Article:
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Dark Muse
03-24-2008, 12:18 PM
I have just recenetly aquired a voulume of works by Chekhov and I have never read him before, so I was just wondering what are some of your faveorite stories, or what stories would you must recomend?

Quark
03-24-2008, 03:21 PM
Chekhov wrote short stories of a few different kinds. Early on, he wrote short comic pieces for magazines. Later, his work became slightly darker and more tragic. This is his middle period from about 1886 until the mid 1890's. Eventually toward the end, he started to write stories with more ambiguity and uncertainty. There's obviously plenty of stories that don't fit this simplistic overview, but I think it works for the most part. Depending on what you like to read, you'll probably take more to one of his periods. I'll suggest some classics from each to give you some options.


Here are a couple comic pieces written in the mid 1860's:
"On the Road"--funny story about a deluded idealist
"Oh! The Public"--we're reading this one on the Chekhov thread right now. A ticket collector makes a resolution to reform his ways, and he runs into some problems.

From the more serious middle period:
"About Love"--a story about love told by a rather interesting character. It's about ten pages long.
"Sleepy"--it's about mistaken associations. I consider it to be one of the best stories Chekhov wrote, but Janine thought the ending was a little disturbing.
"Rothschild's Fiddle"--The ending in this one is just as surprising as the one in "Sleepy" but it's a bit more uplifting. The story is about a coffin maker and his coping with loss.
"A Doctor's Visit"--It's hard to describe without giving too much away, so I won't comment.
"The Student"--more optimistic than the other ones above, it's more of a poem than a story. There's little action, but very good use of symbol and analogy.

By far the best story from Chekhov's later period:
"The Lady with the Dog"--This is often considered to be Chekhov's greatest short story. A womanizing philanderer meets with a woman who he has mixed feelings about.

Those are my suggestions. If I had to pick a favorite, I don't think I would be able to respond right away. The one that is best written would have to be "Sleepy." The way Chekhov draws you into her sleep-deprived state is really well done. It's a great story, but it's not quite my personal favorite. "About Love" is probably closer. I think that's for personal reasons, though. Anyway, tell us which ones you like.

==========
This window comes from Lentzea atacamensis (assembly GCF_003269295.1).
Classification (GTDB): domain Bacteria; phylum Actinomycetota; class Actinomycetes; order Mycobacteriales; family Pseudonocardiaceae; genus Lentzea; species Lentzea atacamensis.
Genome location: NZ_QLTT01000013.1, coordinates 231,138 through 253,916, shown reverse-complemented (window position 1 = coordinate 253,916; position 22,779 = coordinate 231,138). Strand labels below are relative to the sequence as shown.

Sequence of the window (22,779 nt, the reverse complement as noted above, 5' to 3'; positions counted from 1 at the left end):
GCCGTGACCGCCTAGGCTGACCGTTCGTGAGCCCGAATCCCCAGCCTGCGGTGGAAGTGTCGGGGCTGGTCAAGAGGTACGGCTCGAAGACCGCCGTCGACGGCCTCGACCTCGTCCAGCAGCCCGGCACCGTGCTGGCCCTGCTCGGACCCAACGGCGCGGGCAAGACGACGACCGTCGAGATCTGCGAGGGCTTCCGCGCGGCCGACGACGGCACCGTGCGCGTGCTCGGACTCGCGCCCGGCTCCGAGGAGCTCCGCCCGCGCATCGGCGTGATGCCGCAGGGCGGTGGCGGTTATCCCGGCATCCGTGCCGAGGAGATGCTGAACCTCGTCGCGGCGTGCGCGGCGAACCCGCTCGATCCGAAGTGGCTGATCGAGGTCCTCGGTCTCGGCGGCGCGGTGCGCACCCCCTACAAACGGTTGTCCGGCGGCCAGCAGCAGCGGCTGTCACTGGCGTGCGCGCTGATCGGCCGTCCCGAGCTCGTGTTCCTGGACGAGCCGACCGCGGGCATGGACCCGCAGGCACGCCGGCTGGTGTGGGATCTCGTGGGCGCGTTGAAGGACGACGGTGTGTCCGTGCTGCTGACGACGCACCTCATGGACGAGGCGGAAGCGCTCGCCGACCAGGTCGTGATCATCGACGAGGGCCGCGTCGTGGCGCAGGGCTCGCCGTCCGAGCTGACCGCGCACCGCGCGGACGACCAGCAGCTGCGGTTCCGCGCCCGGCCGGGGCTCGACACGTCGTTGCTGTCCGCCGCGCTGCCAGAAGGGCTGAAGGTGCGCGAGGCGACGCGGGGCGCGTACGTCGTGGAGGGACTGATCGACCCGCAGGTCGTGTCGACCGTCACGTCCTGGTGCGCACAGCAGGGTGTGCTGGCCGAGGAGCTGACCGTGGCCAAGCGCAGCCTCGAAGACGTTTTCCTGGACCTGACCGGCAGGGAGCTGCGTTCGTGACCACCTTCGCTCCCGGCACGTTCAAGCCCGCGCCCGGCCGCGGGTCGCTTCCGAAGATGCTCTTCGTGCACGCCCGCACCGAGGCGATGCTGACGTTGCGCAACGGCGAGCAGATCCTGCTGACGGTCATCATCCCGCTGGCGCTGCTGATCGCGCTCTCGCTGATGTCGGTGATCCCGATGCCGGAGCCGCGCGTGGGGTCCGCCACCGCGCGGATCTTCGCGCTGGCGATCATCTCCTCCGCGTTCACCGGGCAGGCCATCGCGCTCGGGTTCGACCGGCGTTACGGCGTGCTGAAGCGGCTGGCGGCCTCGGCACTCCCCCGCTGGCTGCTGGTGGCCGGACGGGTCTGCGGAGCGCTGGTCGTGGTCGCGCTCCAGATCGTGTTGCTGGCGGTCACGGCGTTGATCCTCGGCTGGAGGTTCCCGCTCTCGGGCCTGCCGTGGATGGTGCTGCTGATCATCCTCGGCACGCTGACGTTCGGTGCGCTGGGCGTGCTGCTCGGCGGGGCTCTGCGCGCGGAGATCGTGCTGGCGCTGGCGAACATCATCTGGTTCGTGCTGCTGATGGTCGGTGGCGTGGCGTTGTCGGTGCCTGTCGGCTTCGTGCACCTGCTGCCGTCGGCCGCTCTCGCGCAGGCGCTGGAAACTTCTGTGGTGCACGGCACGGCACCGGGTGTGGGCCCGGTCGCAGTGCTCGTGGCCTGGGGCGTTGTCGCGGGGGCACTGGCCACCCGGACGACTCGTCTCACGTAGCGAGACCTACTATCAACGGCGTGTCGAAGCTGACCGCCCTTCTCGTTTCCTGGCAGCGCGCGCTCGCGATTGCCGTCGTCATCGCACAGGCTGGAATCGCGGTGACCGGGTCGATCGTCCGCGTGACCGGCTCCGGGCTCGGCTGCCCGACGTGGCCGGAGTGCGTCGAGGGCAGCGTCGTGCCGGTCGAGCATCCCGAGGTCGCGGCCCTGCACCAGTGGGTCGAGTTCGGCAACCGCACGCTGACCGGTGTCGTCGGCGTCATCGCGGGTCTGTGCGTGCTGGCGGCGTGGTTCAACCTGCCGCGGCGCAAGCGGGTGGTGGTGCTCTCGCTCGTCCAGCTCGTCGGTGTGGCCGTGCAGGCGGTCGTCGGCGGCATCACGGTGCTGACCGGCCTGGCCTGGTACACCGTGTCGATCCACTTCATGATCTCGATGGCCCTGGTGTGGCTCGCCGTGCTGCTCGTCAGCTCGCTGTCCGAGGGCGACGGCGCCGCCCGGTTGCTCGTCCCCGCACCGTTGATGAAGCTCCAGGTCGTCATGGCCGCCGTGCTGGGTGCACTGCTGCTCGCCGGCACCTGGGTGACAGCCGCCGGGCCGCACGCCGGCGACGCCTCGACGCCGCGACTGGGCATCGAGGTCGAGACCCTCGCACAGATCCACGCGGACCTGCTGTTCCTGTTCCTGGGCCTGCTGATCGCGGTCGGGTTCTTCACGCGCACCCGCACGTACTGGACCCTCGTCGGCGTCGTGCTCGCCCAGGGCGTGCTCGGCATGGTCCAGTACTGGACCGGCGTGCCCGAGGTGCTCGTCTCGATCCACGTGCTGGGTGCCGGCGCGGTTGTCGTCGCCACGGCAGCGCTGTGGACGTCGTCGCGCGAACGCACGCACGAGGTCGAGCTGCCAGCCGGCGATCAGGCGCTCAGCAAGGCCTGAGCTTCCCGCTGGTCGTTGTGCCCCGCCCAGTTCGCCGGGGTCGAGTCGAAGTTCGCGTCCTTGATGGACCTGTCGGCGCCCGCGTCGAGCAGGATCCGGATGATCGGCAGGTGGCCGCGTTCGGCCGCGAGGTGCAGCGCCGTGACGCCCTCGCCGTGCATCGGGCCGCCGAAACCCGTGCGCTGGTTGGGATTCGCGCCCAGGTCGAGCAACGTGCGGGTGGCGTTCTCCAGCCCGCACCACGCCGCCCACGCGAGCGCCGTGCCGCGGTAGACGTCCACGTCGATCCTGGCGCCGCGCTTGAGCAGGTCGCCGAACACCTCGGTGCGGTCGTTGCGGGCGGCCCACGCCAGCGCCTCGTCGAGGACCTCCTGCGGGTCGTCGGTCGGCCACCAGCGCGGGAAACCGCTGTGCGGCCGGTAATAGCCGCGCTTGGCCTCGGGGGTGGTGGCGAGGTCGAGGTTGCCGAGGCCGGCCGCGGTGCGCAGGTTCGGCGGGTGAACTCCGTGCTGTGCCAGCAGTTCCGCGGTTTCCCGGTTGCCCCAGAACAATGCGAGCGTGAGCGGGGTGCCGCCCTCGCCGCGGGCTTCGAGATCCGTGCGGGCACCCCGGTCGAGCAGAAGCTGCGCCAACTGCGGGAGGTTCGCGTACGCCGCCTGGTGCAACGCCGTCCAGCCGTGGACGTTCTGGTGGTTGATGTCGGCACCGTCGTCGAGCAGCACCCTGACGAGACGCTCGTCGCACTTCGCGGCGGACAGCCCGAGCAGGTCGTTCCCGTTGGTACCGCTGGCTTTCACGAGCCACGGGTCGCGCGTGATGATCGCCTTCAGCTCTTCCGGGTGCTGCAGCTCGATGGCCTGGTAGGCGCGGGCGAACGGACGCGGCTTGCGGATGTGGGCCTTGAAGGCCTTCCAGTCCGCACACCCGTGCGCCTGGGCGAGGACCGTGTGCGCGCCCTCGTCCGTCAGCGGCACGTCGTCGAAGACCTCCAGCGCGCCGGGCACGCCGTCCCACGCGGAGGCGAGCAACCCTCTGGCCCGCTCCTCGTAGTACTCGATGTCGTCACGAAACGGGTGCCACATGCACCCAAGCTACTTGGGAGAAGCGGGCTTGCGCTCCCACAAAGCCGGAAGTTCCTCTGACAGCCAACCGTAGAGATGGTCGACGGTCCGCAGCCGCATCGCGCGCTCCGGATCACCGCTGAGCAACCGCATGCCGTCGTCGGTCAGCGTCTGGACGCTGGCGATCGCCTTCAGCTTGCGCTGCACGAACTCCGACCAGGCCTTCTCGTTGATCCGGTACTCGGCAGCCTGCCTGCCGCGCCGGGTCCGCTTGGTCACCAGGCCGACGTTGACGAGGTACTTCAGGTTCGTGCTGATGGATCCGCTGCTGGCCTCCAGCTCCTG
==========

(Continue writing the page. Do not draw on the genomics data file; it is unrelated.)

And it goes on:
Oh, and you may want to check out the best thread on LitNet, the Chekhov short story discussion. We're here at:
http://www.online-literature.com/forums/showthread.php?t=17728&page=12

Dark Muse
03-24-2008, 05:22 PM
Thank you for the list, if I enjoy what I read, that maybe I will join in with the Chekhov discussion thread, I will drop in and take a look at it.

islandclimber
03-25-2008, 03:56 PM
I love the two longer stories, "Ward 6" and "the Black Monk"... though they are both quite depressing and melancholy.. just incredibly well written and very interesting... and do come join the chekhov discussion group if you enjoy his writing, we need more people to make it interesting...
cheers

Dark Muse
03-25-2008, 04:17 PM
I am thinking about joining in the discussion when you start the next story, as the story you are discussing now does not happen to be in my volume of his works, and I did not want to come into the middle of it.

Farheen
08-22-2010, 07:31 AM
The Stories that I love of Chekov's are Vanka, Goose Berries, The House with the Mansard and The LADY wITH tHE dOG

kelby_lake
08-22-2010, 09:39 AM
I think there was one called The Kiss- that was a bit weird.

Personally I'd recommend his plays- The Seagull in particular.

Patrick_Bateman
09-14-2010, 11:12 AM
The Black Monk

Kyriakos
09-14-2010, 01:10 PM
The black monk is very uncharacteristic of Chechov. Interesting, though, as a rather detailed account of a journey to a deeper level of the mind, where some associations become more striking, but at the same time others (those used in daily life) wither away, and the latter effect has a deteriorating conclusion.
I think that Tolstoy commented on that story as being "extremely beautifull".

I recall another, shorter story, about a coach-driver whose son died. Maybe it is the "Vanka" mentioned? Anyway it made an impression on me, although it is a very simple story.

To sleep (here mentioned as "sleepy") is another of the good ones :)

E.A Rumfield
10-28-2012, 02:33 PM
The Bet